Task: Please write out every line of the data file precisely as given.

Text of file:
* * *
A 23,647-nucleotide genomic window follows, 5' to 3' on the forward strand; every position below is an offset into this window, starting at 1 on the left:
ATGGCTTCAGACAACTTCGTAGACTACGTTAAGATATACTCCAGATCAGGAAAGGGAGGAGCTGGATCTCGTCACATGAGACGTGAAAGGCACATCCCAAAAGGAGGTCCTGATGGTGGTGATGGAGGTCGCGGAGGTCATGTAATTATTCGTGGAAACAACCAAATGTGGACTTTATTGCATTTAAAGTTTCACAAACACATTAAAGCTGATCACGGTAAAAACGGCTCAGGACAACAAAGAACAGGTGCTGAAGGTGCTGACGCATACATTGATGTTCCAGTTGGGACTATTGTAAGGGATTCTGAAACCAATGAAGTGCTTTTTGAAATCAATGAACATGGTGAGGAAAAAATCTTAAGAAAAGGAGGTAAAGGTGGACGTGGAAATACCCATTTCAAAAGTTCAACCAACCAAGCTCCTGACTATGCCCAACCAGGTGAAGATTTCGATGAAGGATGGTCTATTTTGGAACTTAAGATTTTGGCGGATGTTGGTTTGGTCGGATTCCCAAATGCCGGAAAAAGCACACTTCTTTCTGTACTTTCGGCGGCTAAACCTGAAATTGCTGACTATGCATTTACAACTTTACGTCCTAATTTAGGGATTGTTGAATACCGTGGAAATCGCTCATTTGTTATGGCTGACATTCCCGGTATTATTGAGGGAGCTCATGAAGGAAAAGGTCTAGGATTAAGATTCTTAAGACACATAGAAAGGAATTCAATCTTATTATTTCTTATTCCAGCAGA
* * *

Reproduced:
A 23,647-nucleotide genomic window follows, 5' to 3' on the forward strand; every position below is an offset into this window, starting at 1 on the left:
ATGGCTTCAGACAACTTCGTAGACTACGTTAAGATATACTCCAGATCAGGAAAGGGAGGAGCTGGATCTCGTCACATGAGACGTGAAAGGCACATCCCAAAAGGAGGTCCTGATGGTGGTGATGGAGGTCGCGGAGGTCATGTAATTATTCGTGGAAACAACCAAATGTGGACTTTATTGCATTTAAAGTTTCACAAACACATTAAAGCTGATCACGGTAAAAACGGCTCAGGACAACAAAGAACAGGTGCTGAAGGTGCTGACGCATACATTGATGTTCCAGTTGGGACTATTGTAAGGGATTCTGAAACCAATGAAGTGCTTTTTGAAATCAATGAACATGGTGAGGAAAAAATCTTAAGAAAAGGAGGTAAAGGTGGACGTGGAAATACCCATTTCAAAAGTTCAACCAACCAAGCTCCTGACTATGCCCAACCAGGTGAAGATTTCGATGAAGGATGGTCTATTTTGGAACTTAAGATTTTGGCGGATGTTGGTTTGGTCGGATTCCCAAATGCCGGAAAAAGCACACTTCTTTCTGTACTTTCGGCGGCTAAACCTGAAATTGCTGACTATGCATTTACAACTTTACGTCCTAATTTAGGGATTGTTGAATACCGTGGAAATCGCTCATTTGTTATGGCTGACATTCCCGGTATTATTGAGGGAGCTCATGAAGGAAAAGGTCTAGGATTAAGATTCTTAAGACACATAGAAAGGAATTCAATCTTATTATTTCTTATTCCAGCAGA